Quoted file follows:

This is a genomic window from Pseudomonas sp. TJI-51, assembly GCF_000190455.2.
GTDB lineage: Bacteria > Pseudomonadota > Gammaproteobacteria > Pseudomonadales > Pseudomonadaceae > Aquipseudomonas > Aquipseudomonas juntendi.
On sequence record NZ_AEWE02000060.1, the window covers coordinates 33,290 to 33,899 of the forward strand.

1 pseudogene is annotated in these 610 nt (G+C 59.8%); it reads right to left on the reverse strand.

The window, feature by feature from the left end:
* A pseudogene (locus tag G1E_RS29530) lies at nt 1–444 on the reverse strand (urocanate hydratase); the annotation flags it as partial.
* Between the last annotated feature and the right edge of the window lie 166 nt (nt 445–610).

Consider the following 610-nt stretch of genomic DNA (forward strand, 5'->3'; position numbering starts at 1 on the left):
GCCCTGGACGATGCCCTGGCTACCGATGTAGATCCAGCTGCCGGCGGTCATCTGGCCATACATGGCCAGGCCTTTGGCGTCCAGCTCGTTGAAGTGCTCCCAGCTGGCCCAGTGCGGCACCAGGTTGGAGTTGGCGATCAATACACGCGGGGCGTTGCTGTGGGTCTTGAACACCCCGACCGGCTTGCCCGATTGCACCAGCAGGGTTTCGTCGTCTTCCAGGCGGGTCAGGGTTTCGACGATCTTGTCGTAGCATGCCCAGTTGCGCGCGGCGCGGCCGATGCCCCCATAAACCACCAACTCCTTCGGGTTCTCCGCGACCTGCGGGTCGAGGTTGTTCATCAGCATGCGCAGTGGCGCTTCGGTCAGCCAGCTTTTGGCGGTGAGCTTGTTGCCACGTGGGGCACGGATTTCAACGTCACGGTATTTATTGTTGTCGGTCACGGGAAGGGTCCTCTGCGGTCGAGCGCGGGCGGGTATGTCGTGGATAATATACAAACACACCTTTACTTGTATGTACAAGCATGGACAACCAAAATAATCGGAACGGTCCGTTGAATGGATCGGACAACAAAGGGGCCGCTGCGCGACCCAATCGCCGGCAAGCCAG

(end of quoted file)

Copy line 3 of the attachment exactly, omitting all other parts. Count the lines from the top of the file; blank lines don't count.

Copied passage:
On sequence record NZ_AEWE02000060.1, the window covers coordinates 33,290 to 33,899 of the forward strand.